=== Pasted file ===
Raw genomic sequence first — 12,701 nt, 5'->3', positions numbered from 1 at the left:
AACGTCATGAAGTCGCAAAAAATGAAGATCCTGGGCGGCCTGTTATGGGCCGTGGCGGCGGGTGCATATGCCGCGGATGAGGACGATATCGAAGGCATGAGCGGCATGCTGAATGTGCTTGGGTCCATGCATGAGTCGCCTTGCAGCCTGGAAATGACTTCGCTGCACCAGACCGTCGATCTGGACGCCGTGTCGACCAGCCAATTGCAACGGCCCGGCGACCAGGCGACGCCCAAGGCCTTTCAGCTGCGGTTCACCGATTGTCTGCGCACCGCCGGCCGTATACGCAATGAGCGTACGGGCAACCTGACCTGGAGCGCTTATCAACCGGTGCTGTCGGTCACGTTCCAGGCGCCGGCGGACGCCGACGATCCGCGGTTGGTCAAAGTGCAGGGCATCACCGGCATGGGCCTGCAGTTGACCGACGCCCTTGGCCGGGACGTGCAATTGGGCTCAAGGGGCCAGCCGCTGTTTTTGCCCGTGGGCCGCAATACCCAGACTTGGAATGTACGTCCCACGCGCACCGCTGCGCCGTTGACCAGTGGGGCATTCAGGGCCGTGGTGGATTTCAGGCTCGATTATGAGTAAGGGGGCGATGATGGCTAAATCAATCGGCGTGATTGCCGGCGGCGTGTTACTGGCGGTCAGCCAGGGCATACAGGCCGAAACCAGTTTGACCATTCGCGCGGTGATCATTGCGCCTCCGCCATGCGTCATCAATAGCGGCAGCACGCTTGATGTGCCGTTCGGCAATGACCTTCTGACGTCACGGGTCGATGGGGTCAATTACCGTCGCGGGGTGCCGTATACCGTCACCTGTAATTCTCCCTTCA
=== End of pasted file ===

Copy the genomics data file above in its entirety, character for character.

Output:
Raw genomic sequence first — 12,701 nt, 5'->3', positions numbered from 1 at the left:
AACGTCATGAAGTCGCAAAAAATGAAGATCCTGGGCGGCCTGTTATGGGCCGTGGCGGCGGGTGCATATGCCGCGGATGAGGACGATATCGAAGGCATGAGCGGCATGCTGAATGTGCTTGGGTCCATGCATGAGTCGCCTTGCAGCCTGGAAATGACTTCGCTGCACCAGACCGTCGATCTGGACGCCGTGTCGACCAGCCAATTGCAACGGCCCGGCGACCAGGCGACGCCCAAGGCCTTTCAGCTGCGGTTCACCGATTGTCTGCGCACCGCCGGCCGTATACGCAATGAGCGTACGGGCAACCTGACCTGGAGCGCTTATCAACCGGTGCTGTCGGTCACGTTCCAGGCGCCGGCGGACGCCGACGATCCGCGGTTGGTCAAAGTGCAGGGCATCACCGGCATGGGCCTGCAGTTGACCGACGCCCTTGGCCGGGACGTGCAATTGGGCTCAAGGGGCCAGCCGCTGTTTTTGCCCGTGGGCCGCAATACCCAGACTTGGAATGTACGTCCCACGCGCACCGCTGCGCCGTTGACCAGTGGGGCATTCAGGGCCGTGGTGGATTTCAGGCTCGATTATGAGTAAGGGGGCGATGATGGCTAAATCAATCGGCGTGATTGCCGGCGGCGTGTTACTGGCGGTCAGCCAGGGCATACAGGCCGAAACCAGTTTGACCATTCGCGCGGTGATCATTGCGCCTCCGCCATGCGTCATCAATAGCGGCAGCACGCTTGATGTGCCGTTCGGCAATGACCTTCTGACGTCACGGGTCGATGGGGTCAATTACCGTCGCGGGGTGCCGTATACCGTCACCTGTAATTCTCCCTTCA